A 1979 retrospective at the Jewish Museum in Manhattan was described in the catalog as a continuing narrative in “a world distilled from the New and Old Testaments, cabalistic doctrines and Hasidic revelations, densely populated with saints and priests, minstrels and musicians, magicians and teachers.”
However, the chancellor of the Jewish Theological Seminary of America, the museum’s parent organization, removed 19 of the works before the opening, saying that he considered their “explicit Christian symbolism” inappropriate. The paintings were instead exhibited at the National Academy of Design, nearby.
At the time, Mr. Aronson recalled that his works in the “Fourteen Americans” exhibition three decades earlier had prompted “attacks not only from the Jewish press and the Jewish establishment, who considered me a convert, but from the Christian community, which regarded the work as sacrilegious because I use certain distortions.
“Now,” he added, “here I am, back at square one.”
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David Aronson, son of an immigrant Lithuanian rabbi, breaks the Torah's Second Commandment (Thou shalt not make unto thee a graven image, nor any manner of likeness, of any thing...") with exquisite verve. He not only graves golden images, but even takes them from the Bible. Their pinched faces and twisted bodies are distorted with the febrile passion of Aronson's acknowledged artistic influence, El Greco.
That their youngest son took up art was reason for sackcloth and ashes at the Aronson home. His first one-man show drew a drubbing from the Jewish Daily Forward's art critic. The Hasidim saw only apostasy and despair in his work.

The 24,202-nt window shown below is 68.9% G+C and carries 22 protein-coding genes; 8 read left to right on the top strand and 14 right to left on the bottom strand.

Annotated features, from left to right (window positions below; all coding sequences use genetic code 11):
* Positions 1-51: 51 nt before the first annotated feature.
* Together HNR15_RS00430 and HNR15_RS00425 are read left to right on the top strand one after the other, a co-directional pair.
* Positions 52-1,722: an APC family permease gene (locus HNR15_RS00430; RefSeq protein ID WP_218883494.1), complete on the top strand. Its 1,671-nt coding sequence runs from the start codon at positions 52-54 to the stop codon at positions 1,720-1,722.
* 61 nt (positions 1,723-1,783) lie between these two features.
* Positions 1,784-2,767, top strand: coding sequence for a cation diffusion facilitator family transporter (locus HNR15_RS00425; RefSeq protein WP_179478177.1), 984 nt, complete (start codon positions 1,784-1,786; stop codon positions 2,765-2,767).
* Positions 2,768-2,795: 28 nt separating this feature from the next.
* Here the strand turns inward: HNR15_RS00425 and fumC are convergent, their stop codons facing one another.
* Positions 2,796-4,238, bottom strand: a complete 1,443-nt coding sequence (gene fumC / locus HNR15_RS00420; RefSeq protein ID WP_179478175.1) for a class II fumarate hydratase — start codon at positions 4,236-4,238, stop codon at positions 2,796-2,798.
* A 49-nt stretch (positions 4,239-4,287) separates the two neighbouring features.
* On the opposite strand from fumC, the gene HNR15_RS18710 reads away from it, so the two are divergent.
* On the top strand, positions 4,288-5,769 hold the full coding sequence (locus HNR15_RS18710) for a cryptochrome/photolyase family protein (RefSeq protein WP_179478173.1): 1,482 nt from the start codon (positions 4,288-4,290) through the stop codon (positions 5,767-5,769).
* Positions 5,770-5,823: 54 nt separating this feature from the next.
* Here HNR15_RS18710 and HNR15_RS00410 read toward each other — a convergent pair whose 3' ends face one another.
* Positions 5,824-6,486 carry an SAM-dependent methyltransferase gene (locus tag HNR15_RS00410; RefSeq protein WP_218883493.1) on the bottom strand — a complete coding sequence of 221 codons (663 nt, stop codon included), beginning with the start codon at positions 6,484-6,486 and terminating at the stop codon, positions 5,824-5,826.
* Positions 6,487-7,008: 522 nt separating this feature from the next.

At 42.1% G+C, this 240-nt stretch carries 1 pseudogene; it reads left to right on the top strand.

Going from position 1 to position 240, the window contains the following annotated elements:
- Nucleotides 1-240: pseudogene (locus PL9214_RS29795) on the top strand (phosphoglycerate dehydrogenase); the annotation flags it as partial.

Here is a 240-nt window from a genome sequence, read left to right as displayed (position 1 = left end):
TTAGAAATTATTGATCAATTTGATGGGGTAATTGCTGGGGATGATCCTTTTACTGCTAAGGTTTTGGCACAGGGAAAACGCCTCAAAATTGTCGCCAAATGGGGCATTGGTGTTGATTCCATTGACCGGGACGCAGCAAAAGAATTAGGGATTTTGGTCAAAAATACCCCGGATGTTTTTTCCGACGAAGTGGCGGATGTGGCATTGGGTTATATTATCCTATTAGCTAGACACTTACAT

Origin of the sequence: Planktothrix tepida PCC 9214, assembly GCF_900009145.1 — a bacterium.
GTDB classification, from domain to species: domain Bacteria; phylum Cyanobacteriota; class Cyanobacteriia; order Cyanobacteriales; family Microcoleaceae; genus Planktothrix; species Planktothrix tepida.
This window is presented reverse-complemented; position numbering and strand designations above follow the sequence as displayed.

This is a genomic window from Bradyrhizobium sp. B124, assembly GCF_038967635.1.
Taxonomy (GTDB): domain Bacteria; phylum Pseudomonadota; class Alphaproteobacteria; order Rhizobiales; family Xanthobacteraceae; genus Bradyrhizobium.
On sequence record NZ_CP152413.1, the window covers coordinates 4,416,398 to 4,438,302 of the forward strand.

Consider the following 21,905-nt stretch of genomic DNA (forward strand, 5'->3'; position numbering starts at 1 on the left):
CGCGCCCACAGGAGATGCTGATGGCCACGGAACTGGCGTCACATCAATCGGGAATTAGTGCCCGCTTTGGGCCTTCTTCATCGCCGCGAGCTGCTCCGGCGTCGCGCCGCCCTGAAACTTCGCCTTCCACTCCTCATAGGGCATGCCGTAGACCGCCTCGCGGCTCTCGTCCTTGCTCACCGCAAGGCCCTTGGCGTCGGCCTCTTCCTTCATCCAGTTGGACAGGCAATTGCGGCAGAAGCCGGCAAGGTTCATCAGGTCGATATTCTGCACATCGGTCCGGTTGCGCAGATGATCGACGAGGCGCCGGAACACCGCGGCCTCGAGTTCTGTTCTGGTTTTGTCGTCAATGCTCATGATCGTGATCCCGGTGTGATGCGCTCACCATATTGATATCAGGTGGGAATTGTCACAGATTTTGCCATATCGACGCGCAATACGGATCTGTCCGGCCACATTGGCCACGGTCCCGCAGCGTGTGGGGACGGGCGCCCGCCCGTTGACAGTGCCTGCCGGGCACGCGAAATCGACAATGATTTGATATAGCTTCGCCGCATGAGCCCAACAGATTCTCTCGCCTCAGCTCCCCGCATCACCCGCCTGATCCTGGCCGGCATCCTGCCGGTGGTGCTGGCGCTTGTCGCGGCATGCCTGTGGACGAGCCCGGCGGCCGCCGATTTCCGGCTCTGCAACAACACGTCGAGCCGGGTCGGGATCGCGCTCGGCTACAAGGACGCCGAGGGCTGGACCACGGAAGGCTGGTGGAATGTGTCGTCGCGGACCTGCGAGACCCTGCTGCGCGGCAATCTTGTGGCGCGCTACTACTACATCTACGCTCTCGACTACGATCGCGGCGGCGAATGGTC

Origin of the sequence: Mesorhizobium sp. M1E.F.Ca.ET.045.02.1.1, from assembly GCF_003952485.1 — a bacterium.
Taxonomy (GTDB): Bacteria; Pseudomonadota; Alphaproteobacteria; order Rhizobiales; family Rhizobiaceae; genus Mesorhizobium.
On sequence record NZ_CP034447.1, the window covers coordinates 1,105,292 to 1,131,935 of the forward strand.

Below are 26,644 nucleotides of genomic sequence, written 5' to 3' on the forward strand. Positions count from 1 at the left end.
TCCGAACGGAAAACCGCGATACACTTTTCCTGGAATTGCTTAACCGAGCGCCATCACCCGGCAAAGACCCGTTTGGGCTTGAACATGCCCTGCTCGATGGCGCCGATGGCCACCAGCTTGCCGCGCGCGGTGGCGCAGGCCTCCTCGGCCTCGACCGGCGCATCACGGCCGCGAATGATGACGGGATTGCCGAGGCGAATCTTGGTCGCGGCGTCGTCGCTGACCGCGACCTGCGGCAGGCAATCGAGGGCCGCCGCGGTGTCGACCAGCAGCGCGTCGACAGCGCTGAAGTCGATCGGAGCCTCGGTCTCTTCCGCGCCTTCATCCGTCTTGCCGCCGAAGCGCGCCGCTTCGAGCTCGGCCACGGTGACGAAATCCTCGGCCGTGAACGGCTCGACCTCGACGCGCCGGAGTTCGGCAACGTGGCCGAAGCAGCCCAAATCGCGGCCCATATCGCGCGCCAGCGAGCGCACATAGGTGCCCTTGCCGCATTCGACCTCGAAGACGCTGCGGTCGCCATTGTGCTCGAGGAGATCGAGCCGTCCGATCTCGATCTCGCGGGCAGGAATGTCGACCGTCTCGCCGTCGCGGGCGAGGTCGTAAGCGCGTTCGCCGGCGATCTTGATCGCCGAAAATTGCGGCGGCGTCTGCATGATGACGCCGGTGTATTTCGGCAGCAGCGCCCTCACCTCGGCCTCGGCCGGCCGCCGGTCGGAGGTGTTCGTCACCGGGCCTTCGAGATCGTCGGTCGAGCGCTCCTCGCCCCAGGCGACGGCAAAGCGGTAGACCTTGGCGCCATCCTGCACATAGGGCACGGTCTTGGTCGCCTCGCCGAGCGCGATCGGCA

Art has always been a rebellion for Aronson. After eight years of Hebrew studies, he turned against the strictures of orthodoxy and started learning to paint with Karl Zerbe. At first he defiantly depicted only New Testament figures, which were therefore more forbidden.
During the heyday of abstract expressionism, Aronson's figurative works lost their audience. Meanwhile he delved into the occult Cabalistic thought of the late-medieval Europen Jews, who saw nature as a deceptive cloak thrown over man's divine essence. Aronson's new subjects included the golem, or automaton, bought to life by magic and capable of either good or evil. Another was the dybbuk, a wicked spirit that can only be exorcised (usually through the small toe) by a wonder-working rabbi.
For his technique as well as ideas, Aronson turns to the past. He is the United States 'foremost master of the ancient and dangerous medium of encaustic, a blend of wax, resin, varnish and oil fused together by heat. His paintings always burst into flame. The result is a warm waxy panel, more durable and more translucent than oils.
Aronson is chairman of Boston University's art department and is a master of many techniques. His eight-foot-tall drawings of "The Concert" show musicians levitating through clouds of charcoal. Although cast in medieval garb and aglow with the epicurean colors of Rembrandt, the art of David Aronson merely stages modern problems in ancient dress. What Aronson pictures is man's effort to cast aside his graven image, discard his mask of duplicity. He has succeeded where few contemporaries have even dared to try in marrying today's religious concerns with the visual arts.
Written and compiled by Jean Ershler Schatz, artist and researcher of Laguna Woods, California
Time Magazine November 22, 1963